One thing that really angers Massimo Pigliucci is when a scientist either criticizes philosophy or (in Pigliucci’s mind) practices philosophy in a “simplistic” way, particularly if said scientist doesn’t have at least one Ph.D. in philosophy. So Massimo is really peeved at Larry Krauss’s new profile/interview in The Atlantic. Some of Krauss’s statements are to Massimo as a juicy antelope is to a hungry lion. Pigliucci writes, for example:
Here is another gem from this brilliant (as a physicist) moron [Krauss}: “Philosophy is a field that, unfortunately, reminds me of that old Woody Allen joke, ‘those that can’t do, teach, and those that can’t teach, teach gym.’ And the worst part of philosophy is the philosophy of science; the only people, as far as I can tell, that read work by philosophers of science are other philosophers of science. It has no impact on physics what so ever. … they have every right to feel threatened, because science progresses and philosophy doesn’t.”
(NB: I haven’t yet read Krauss’s interview, though I will.)
Note that Pigliucci calls Krauss a “moron,” a term that Krauss himself applied to philosophers like David Albert, who unfavorably reviewed Krauss’s book in the New York Times (Albert, however, is also a physicist!).
But name-calling aside, Massimo makes some good points. First, Krauss was wrong in saying that philosophy doesn’t progress. It has, not—and Massimo admits this—in the sense that philosophy gets us closer to the truth about nature, because that’s not the business of philosophy. Rather, philosophy sharpens its arguments over time, and finds errors with other people’s arguments in a way that can inform science (I’m particularly fond of ethical philosophy, at least that part that helps us understand what we really think about morals). Unlike theologians, philosophers don’t repeat bad arguments once they’re decisively refuted.
Also, as Massimo notes, logic can be considered a branch of philosophy, and there’s no doubt that logic, or at least the ability of philosophers to think more logically than many scientists, has also contributed to science. One example is the work of Philip Kitcher, a philosopher at Columbia who continues to use logical tools to attack flawed science (two of my favorites are his dissection of creationism, Abusing Science, and his critique of sociobiology, Vaulting Ambition). And I’d be remiss if I didn’t add Dan Dennett, who has clarified for many of us (including scientists) the importance of Darwinism and the formidable problems involved in studying consciousness.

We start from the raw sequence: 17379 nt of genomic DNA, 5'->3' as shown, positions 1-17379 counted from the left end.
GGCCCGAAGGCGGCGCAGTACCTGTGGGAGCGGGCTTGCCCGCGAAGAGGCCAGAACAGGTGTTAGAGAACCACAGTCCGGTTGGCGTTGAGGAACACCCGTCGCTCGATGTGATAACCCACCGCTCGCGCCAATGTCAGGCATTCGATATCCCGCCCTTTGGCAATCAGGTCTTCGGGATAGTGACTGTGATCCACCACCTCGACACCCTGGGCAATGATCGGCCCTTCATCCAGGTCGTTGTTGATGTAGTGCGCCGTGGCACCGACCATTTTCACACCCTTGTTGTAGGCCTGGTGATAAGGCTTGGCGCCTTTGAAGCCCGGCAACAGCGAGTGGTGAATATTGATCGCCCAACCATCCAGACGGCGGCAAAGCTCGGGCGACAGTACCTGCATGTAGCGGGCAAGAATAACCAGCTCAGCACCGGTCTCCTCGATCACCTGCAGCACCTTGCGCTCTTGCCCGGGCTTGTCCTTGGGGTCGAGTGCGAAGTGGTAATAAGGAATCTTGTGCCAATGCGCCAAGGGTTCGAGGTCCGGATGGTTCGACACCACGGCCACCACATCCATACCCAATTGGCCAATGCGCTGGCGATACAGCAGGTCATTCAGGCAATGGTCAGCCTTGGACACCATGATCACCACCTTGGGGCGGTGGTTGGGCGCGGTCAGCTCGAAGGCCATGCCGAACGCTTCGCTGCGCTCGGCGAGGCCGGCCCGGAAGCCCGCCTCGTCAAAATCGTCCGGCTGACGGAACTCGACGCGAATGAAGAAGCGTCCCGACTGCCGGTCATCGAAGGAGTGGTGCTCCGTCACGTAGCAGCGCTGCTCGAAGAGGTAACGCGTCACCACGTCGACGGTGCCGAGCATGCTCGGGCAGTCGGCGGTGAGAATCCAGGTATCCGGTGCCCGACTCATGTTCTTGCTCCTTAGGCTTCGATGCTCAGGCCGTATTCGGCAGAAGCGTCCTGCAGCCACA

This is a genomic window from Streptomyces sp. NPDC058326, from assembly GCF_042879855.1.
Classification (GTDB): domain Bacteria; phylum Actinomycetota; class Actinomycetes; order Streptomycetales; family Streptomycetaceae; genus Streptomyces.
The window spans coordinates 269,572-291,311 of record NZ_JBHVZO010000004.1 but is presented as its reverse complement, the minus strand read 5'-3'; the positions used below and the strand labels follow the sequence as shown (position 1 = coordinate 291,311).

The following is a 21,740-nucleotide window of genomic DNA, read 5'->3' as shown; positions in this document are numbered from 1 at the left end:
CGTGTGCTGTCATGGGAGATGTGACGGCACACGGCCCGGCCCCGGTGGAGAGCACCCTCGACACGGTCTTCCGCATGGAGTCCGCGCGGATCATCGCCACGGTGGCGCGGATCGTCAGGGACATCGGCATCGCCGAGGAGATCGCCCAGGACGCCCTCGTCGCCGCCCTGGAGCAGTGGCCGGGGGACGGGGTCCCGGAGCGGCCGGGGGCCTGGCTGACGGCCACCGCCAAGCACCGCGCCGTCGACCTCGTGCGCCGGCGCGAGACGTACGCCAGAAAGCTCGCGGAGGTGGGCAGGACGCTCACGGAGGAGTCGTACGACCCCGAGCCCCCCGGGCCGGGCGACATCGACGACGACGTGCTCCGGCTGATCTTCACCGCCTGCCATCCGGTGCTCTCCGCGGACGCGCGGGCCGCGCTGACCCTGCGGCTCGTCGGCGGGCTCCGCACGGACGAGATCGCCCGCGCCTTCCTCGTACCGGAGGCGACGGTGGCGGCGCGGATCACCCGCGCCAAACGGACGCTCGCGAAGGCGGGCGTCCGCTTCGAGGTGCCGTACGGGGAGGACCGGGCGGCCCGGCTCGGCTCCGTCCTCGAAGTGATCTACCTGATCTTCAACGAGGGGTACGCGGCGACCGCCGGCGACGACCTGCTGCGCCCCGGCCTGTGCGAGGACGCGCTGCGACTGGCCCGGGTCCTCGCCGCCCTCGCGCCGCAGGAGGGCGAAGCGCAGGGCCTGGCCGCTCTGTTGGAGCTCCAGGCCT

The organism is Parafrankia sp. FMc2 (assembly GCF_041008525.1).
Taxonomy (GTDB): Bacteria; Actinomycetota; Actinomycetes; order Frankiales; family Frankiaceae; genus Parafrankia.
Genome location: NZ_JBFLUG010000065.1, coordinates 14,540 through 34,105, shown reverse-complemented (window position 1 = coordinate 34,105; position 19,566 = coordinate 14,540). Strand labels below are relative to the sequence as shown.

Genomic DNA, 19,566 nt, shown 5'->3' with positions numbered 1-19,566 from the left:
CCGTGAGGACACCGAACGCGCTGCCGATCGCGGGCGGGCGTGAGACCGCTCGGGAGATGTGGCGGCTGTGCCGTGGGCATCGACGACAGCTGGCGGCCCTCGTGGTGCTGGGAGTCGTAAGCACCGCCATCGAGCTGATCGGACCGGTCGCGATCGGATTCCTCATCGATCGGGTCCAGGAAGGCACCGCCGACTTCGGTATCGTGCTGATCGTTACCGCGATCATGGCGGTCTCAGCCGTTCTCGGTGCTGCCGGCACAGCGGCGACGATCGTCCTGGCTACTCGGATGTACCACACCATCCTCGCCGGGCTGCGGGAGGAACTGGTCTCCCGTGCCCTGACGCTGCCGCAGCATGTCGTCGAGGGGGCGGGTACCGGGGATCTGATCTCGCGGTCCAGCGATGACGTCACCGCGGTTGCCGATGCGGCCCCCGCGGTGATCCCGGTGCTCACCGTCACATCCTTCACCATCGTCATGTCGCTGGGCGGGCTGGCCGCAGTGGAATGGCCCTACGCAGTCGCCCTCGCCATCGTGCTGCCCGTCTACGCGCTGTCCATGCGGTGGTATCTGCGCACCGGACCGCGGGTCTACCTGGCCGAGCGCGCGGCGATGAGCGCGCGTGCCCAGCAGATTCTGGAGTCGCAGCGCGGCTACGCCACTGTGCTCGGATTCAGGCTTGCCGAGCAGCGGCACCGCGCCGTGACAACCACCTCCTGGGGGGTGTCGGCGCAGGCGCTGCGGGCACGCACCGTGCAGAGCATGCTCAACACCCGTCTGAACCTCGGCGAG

Finally, Krauss appears to have made some statements that look simply silly, and Massimo calls him out on them. One is this:
Krauss also has a naively optimistic view of the business of science, as it turns out. For instance, [Krauss] claims that “the difference [between scientists and philosophers] is that scientists are really happy when they get it wrong, because it means that there’s more to learn.” Seriously? I’ve practiced science for more than two decades, and I’ve never seen anyone happy to be shown wrong, or who didn’t react as defensively (or even offensively) as possible to any claim that he might be wrong.
Yep, Massimo’s right. I’ve never seen a scientist be delighted to be wrong (fortunately, I’ve never had that experience ), though some are more gracious than others in admitting error.
More important is the oft-discussed question about whether a quantum vacuum, which to Krauss was the starting point of the universe, can be described as “nothing.” The Atlantic interviewer, Ross Andersen, asks Krauss whether that’s justified, since a quantum vacuum has “properties.” Massimo’s take: